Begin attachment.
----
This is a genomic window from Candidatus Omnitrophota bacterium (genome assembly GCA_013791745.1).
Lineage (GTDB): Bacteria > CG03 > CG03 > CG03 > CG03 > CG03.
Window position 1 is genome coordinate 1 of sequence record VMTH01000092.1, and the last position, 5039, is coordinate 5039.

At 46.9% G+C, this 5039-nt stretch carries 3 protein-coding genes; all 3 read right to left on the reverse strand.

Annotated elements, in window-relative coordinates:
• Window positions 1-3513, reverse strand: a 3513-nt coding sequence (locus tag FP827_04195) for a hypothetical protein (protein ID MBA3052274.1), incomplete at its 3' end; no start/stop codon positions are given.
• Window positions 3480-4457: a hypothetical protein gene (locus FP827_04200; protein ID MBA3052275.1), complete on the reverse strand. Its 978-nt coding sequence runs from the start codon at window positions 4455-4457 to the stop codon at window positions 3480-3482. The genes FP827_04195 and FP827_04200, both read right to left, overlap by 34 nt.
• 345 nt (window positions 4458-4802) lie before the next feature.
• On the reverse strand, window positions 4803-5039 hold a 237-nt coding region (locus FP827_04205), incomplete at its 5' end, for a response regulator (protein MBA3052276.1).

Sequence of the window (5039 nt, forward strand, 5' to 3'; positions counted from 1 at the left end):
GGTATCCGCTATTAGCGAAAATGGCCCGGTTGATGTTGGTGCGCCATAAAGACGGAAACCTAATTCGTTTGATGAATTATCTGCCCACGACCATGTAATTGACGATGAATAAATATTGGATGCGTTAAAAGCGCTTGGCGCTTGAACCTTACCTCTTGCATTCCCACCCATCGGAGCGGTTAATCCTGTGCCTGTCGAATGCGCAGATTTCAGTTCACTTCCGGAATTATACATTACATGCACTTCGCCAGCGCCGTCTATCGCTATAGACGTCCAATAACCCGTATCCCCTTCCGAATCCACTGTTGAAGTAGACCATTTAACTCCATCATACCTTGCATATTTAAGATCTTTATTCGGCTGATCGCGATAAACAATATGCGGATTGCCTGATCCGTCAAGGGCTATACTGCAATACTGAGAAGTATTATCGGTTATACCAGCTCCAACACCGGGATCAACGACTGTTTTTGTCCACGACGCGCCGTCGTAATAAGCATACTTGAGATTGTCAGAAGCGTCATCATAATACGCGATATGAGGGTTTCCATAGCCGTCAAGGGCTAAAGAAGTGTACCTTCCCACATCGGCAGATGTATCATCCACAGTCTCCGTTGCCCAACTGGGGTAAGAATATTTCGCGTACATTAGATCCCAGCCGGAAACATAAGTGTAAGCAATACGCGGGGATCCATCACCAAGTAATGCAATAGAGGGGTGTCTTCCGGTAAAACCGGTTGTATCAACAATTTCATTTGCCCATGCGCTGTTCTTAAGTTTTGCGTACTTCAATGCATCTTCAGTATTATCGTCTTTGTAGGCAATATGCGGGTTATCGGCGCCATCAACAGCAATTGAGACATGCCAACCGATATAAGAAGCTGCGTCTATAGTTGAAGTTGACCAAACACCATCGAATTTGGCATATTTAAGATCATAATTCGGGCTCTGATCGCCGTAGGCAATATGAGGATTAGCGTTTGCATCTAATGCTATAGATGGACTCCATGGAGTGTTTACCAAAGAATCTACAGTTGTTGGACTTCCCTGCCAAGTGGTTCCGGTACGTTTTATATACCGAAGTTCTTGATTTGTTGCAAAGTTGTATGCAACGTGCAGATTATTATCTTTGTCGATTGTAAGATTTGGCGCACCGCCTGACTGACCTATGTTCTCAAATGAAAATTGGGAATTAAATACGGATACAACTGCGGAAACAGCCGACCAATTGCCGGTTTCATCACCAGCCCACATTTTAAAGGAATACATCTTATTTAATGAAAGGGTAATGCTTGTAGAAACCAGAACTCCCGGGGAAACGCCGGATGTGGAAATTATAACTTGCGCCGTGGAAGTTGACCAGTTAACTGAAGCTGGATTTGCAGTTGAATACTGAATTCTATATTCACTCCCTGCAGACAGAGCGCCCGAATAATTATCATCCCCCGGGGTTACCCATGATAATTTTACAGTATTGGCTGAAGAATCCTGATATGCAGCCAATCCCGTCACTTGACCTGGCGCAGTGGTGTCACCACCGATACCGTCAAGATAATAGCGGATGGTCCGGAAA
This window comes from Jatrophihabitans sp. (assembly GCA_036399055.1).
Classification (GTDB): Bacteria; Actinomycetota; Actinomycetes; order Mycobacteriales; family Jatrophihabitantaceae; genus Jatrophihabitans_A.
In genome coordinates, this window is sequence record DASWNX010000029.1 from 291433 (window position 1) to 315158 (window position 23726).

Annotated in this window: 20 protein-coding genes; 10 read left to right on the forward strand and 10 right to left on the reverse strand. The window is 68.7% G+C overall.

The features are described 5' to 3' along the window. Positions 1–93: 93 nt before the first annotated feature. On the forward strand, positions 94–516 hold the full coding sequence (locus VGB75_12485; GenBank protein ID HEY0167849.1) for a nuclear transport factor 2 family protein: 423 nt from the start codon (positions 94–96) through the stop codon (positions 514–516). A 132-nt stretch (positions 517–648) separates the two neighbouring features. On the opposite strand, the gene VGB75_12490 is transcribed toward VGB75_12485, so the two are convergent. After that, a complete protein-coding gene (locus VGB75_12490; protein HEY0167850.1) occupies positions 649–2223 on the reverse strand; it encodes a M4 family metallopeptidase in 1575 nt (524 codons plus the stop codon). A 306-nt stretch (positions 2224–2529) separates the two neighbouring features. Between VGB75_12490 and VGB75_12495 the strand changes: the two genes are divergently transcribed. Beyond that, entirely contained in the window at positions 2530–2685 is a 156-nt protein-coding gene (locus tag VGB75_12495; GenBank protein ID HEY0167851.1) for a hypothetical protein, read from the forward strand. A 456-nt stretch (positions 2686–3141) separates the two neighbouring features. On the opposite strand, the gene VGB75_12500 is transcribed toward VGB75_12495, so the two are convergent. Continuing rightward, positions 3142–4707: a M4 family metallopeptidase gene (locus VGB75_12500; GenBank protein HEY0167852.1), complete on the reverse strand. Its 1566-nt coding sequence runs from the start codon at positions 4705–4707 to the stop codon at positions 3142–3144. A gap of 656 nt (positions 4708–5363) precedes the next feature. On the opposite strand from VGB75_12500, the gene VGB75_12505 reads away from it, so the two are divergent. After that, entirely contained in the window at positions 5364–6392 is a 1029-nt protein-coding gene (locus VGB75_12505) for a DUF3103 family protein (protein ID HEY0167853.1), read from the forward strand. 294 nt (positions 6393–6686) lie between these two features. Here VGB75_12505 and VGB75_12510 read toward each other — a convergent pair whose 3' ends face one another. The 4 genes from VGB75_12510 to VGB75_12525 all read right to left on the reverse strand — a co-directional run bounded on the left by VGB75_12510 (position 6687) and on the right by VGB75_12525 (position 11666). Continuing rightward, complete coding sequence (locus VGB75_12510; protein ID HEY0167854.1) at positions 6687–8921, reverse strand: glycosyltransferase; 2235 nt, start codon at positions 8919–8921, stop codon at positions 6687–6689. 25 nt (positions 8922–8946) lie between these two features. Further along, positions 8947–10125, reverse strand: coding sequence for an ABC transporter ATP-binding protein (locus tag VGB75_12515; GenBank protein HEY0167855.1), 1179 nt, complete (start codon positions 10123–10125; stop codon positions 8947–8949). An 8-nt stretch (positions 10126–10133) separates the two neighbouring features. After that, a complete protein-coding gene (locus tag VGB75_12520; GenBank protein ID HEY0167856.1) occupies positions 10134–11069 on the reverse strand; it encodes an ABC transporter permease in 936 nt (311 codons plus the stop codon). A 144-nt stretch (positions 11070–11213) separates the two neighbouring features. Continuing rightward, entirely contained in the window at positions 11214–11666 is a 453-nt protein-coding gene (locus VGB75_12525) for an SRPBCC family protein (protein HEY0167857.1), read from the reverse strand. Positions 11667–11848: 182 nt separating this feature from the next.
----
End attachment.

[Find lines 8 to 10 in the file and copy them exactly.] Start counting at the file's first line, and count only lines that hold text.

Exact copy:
• 345 nt (window positions 4458-4802) lie before the next feature.
• On the reverse strand, window positions 4803-5039 hold a 237-nt coding region (locus FP827_04205), incomplete at its 5' end, for a response regulator (protein MBA3052276.1).

Sequence of the window (5039 nt, forward strand, 5' to 3'; positions counted from 1 at the left end):